One practical method of improving sleep quality and duration is through controlling artificial light exposure (particularly from flat screens, tablets, and smartphones) during the evening/near bedtime hours. Such devices emit a wavelength of <550 nm, commonly known as blue light (Burkhart & Phelps, 2009). Blue light can become problematic since it stimulates the photosensitive fibres with the eyes, hindering the release of melatonin; a hormone secreted from the pineal gland, which is responsible for inducing sleepiness and regulating overall wake and sleep cycles (Burkhart & Phelps, 2009). Although abstinence from blue light emitting devices in the evening is the ultimate solution to enhancing melatonin production, such an approach would likely be an unattractive choice for individuals. Providing an alternative that allows one to engage in continued use of such devices may be a more reasonable and sustainable option. Such an alternative would include the implementation of glasses with lenses that have the capacity to filter out blue light wavelengths. Amber-coloured lenses would elicit such an outcome (Burkhart & Phelps, 2009).
Burkhart and Phelps (2009) conducted a study whereby 20 participants (average age 34 years) were randomly assigned to use amber glasses or placebo glasses. All individuals had sleep-onset and mid sleep insomnia. Additionally, both groups were unaware of the amber lens hypothesis (Burkhart & Phelps, 2009). Participants were instructed to wear glasses 3 hours before bedtime and use a sleep diary indicating sleep quality on a scale of 0-10; 0 indicated poor sleep while a score of 10 indicated very good sleep (Burkhart & Phelps, 2009). Individuals implementing amber lenses noted statistically significant improvements in sleep and mood compared to controls (Burkhart & Phelps, 2009). Considering cost-effectiveness and ease-of-use of amber lenses, such an intervention provides a reasonable option to attenuate insufficient sleep and help reduce the onset and manifestation of MS.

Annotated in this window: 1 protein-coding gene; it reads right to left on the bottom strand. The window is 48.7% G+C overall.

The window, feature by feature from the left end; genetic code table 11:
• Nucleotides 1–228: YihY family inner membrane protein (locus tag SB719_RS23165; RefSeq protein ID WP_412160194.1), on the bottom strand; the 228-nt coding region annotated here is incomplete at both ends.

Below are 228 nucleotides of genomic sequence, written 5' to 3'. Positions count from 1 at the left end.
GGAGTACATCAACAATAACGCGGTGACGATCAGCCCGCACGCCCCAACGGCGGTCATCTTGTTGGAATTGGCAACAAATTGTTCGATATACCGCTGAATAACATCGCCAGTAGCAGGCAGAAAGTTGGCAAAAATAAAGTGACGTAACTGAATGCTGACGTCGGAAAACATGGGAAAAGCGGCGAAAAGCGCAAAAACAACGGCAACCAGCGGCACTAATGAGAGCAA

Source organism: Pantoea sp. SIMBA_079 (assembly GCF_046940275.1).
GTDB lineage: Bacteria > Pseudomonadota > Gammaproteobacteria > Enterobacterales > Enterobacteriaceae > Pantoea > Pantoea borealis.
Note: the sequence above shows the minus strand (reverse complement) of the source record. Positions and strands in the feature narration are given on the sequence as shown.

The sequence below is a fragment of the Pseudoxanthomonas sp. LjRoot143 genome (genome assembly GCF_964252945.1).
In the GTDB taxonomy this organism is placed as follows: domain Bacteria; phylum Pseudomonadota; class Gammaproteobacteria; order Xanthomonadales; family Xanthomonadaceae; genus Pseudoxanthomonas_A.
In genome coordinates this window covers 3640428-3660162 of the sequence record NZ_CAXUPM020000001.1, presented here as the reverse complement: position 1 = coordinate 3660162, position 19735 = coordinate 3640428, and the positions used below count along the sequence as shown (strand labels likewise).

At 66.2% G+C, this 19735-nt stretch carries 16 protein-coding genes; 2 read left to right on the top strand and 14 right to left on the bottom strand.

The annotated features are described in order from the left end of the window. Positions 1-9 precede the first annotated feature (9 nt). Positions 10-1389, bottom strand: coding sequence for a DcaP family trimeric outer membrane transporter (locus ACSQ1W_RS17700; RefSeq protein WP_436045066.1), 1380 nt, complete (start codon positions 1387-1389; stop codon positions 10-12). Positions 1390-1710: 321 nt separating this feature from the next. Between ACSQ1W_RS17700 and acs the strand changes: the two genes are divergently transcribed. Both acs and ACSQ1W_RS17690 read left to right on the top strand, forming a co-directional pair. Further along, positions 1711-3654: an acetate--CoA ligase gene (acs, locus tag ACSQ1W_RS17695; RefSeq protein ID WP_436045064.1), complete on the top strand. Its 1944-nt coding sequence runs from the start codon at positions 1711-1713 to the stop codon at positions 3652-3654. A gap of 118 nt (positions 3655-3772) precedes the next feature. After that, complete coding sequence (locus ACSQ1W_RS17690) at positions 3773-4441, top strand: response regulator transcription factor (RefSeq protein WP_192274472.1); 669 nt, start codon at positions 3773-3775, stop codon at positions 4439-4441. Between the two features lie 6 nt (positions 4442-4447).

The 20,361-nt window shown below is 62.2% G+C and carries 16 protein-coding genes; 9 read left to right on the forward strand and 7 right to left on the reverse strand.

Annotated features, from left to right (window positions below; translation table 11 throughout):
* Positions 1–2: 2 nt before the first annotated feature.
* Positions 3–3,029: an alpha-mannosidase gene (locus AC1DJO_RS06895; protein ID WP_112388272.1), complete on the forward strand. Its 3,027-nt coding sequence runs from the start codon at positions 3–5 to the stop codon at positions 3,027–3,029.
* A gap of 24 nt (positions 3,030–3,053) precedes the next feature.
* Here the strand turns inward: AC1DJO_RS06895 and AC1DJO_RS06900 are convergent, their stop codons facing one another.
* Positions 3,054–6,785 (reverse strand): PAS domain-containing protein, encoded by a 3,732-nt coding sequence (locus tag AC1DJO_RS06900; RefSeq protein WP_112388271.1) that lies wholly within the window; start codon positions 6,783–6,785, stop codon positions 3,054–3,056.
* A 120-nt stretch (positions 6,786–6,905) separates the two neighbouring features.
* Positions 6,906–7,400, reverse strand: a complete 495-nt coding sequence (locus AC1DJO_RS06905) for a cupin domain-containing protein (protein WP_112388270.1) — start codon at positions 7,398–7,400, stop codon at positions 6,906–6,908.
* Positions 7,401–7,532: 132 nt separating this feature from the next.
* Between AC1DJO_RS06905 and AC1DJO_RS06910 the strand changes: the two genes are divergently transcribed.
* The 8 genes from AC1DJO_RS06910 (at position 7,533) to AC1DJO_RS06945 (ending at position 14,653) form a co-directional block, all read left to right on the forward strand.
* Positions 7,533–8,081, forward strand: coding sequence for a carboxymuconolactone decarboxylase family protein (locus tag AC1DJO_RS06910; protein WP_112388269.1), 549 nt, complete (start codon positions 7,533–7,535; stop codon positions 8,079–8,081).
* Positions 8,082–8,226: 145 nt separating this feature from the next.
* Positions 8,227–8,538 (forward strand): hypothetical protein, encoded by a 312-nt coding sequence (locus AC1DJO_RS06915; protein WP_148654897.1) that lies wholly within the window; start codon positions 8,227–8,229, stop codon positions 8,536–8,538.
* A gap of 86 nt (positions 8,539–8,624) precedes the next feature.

MS shares an intimate relationship with food, physical activity, and sleep. When abused and mismanaged, excessive carbohydrate/processed food consumption, inactivity, and poor sleep can manifest and exacerbate risk factors associated with MS. Conversely, the coalescence of VLCKDs, increased physical activity, and improved sleep duration can provide the opportunity to prevent and/or completely mitigate risk factors associated with MS. In conclusion, awareness of such evidence-based research should enable individuals to reach homeostasis. Ultimately, and most relevantly, such knowledge should provide hope, incentive, and guidance to those who wish to become liberated from MS.